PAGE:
selection <- function(cur_loss) {
    npop <- length(cur_loss)
    probs <- rank(-cur_loss)
    probs <- probs/sum(probs)
    left  <- sample(npop, npop, replace=TRUE, prob=probs)
    right <- sample(npop, npop, replace=TRUE, prob=probs)
    cbind(left, right)

An example crossover combines each cluster centre in such a way that we take a few coordinates of the “left” parent and the remaining ones from the “right” parent:

Figure 8.2: Crossover

crossover <- function(pop, pairs, K, p) {
    old_pop <- pop
    pop <- pop[pairs[,2]]
    for (j in 1:length(pop)) {
        wh <- sample(p-1, K, replace=TRUE)
        for (l in 1:K)
            pop[[j]][l,1:wh[l]] <-

Mutation (occurring with a very small probability) substitutes some cluster centre with a random vector from the input dataset.

mutate <- function(pop, X, K) {
    for (j in 1:length(pop)) {
       if (runif(1) < 0.025) {
          szw <- sample(1:K, 1)
          pop[[j]][szw,] <- X[sample(nrow(X), length(szw)),]

We also need a function that checks if the new cluster centres aren’t too far away from the input points.

If it happens that we have empty clusters, our solution is degenerate and we must correct it.

All “bad” cluster centres will be substituted with randomly chosen points from \(\mathbf{X}\).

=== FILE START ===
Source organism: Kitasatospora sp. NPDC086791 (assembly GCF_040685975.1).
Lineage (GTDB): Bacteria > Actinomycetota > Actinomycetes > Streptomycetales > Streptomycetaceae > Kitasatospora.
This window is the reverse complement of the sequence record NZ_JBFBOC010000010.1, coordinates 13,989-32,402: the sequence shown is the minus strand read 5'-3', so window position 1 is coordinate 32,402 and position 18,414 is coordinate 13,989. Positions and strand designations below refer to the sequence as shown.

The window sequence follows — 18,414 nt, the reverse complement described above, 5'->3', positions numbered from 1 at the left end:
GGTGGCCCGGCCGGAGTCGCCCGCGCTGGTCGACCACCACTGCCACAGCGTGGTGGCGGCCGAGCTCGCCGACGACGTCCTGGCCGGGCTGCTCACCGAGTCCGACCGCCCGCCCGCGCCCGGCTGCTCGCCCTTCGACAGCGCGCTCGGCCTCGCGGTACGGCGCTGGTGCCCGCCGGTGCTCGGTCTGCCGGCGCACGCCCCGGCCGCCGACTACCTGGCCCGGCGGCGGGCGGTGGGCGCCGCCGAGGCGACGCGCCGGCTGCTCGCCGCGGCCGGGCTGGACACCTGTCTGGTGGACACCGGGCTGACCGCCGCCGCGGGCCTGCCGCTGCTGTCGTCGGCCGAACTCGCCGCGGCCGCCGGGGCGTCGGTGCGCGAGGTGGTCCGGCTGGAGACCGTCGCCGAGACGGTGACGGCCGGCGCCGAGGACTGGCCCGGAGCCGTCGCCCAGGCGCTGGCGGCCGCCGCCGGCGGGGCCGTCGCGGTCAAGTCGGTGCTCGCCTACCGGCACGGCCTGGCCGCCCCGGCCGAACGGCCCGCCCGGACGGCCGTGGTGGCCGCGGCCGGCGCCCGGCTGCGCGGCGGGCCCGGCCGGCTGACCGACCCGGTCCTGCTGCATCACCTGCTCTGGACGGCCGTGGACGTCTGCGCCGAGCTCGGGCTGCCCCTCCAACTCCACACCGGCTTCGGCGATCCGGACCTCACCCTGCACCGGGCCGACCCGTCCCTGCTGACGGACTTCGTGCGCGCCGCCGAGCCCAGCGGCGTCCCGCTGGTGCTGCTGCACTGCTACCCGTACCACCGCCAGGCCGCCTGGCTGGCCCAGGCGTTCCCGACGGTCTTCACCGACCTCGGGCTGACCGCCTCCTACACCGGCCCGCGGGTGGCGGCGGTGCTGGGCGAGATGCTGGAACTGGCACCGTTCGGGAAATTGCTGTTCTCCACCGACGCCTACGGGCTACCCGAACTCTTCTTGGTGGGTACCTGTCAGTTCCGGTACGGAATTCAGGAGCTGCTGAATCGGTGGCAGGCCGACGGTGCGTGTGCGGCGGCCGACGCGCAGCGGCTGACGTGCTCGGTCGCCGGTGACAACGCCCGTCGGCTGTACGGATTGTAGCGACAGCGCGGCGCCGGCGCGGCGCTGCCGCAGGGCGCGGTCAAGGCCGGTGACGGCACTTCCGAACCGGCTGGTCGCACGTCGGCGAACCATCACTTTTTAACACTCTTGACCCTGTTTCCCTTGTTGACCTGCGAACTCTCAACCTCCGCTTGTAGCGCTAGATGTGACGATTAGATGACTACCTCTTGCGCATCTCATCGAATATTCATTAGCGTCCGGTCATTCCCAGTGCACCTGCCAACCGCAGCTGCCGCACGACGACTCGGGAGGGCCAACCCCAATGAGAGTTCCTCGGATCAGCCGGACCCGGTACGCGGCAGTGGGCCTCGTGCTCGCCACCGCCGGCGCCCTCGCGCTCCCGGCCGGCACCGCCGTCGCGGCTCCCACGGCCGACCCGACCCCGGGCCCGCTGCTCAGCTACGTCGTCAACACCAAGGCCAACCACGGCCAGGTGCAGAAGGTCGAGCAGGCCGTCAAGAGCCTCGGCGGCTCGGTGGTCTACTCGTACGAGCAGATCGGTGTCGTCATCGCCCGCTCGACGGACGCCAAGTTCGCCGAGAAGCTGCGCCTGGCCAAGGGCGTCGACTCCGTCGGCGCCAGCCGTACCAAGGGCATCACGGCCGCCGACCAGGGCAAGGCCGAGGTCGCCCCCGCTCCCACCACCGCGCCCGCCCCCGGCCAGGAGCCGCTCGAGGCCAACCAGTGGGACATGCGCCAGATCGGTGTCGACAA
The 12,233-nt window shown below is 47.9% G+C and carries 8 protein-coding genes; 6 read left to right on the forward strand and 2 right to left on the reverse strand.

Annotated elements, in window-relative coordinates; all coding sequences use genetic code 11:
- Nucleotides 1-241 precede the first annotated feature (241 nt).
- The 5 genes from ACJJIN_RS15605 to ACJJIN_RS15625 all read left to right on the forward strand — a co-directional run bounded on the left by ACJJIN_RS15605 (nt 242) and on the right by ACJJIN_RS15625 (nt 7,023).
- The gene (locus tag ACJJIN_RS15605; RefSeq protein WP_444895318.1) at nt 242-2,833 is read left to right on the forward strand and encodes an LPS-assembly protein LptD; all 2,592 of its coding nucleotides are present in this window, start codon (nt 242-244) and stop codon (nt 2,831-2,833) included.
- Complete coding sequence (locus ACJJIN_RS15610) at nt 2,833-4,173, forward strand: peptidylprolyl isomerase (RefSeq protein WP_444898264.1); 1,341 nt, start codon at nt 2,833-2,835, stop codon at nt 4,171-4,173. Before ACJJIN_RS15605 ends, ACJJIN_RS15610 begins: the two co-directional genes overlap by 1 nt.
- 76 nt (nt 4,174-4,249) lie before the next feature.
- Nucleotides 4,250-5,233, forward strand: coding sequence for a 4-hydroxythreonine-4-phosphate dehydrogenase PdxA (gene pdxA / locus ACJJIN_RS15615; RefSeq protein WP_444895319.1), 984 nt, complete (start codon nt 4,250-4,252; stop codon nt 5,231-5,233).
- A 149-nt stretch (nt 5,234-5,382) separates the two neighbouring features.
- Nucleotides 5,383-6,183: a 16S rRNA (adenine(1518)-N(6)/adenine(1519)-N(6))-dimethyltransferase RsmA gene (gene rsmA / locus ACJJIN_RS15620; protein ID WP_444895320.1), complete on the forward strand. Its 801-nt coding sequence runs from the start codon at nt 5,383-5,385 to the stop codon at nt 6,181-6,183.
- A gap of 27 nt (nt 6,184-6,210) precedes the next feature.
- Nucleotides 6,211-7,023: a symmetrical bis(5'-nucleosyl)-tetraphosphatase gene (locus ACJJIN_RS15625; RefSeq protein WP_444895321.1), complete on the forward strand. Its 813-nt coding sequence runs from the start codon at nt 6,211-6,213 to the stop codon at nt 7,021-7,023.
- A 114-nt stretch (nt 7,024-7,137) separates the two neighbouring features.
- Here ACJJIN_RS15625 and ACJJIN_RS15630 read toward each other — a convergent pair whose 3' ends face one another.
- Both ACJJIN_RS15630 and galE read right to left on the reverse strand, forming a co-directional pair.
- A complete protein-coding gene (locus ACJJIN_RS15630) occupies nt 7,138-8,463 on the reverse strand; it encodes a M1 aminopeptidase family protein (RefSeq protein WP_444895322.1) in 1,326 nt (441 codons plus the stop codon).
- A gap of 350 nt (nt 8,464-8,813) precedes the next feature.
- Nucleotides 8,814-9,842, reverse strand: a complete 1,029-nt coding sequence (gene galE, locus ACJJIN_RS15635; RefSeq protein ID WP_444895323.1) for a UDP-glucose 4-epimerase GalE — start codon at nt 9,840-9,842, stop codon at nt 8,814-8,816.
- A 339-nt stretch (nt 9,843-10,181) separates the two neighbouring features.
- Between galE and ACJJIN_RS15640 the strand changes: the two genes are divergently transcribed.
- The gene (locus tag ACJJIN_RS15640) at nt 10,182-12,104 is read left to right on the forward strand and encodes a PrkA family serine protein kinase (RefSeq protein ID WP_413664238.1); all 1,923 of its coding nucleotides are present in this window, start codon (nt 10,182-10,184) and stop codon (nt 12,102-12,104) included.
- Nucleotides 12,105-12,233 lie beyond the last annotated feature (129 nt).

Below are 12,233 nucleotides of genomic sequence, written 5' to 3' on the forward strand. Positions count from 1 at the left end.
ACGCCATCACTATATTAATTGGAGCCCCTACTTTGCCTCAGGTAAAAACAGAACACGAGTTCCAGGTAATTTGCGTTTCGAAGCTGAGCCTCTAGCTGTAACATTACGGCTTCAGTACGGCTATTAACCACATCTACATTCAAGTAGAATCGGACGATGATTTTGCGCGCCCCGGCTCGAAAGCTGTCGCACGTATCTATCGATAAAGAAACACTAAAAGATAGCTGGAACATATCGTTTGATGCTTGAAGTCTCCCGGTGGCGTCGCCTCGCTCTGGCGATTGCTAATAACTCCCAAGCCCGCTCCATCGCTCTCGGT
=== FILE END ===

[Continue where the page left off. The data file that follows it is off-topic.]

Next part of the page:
Moreover, we will recompute the cluster centres as the componentwise arithmetic mean of the closest points, just like in Lloyd’s algorithm, to speed up convergence.

recompute_mus <- function(pop, X, K) {
  for (j in 1:length(pop)) {
    # get nearest cluster centres for each point:
    memb <- get.knnx(pop[[j]], X, 1)$nn.index
    sz <- tabulate(memb, K) # number of points in each cluster
    # if there are empty clusters, fix them:
    szw <- which(sz==0)
    if (length(szw)>0) { # random points in X will be new cluster centres
        pop[[j]][szw,] <- X[sample(nrow(X), length(szw)),]
        memb <- FNN::get.knnx(pop[[j]], X, 1)$nn.index
        sz <- tabulate(memb, K)
    # recompute cluster centres - componentwise average:
    pop[[j]][,] <- 0
    for (l in 1:nrow(X))
        pop[[j]][memb[l],] <- pop[[j]][memb[l],]+X[l,]
    pop[[j]] <- pop[[j]]/sz

We are ready to build our genetic algorithm to solve the K-means clustering problem:

for (i in 1:niter) {
    pairs <- selection(cur_loss)
    pop <- crossover(pop, pairs, K, p)
    pop <- mutate(pop, X, K)
    pop <- recompute_mus(pop, X, K)
    # re-evaluate losses:
    cur_loss <- sapply(pop, get_loss, X)
    cur_best_loss <- min(cur_loss)
    # give feedback on what's going on:
    if (cur_best_loss < best_loss) {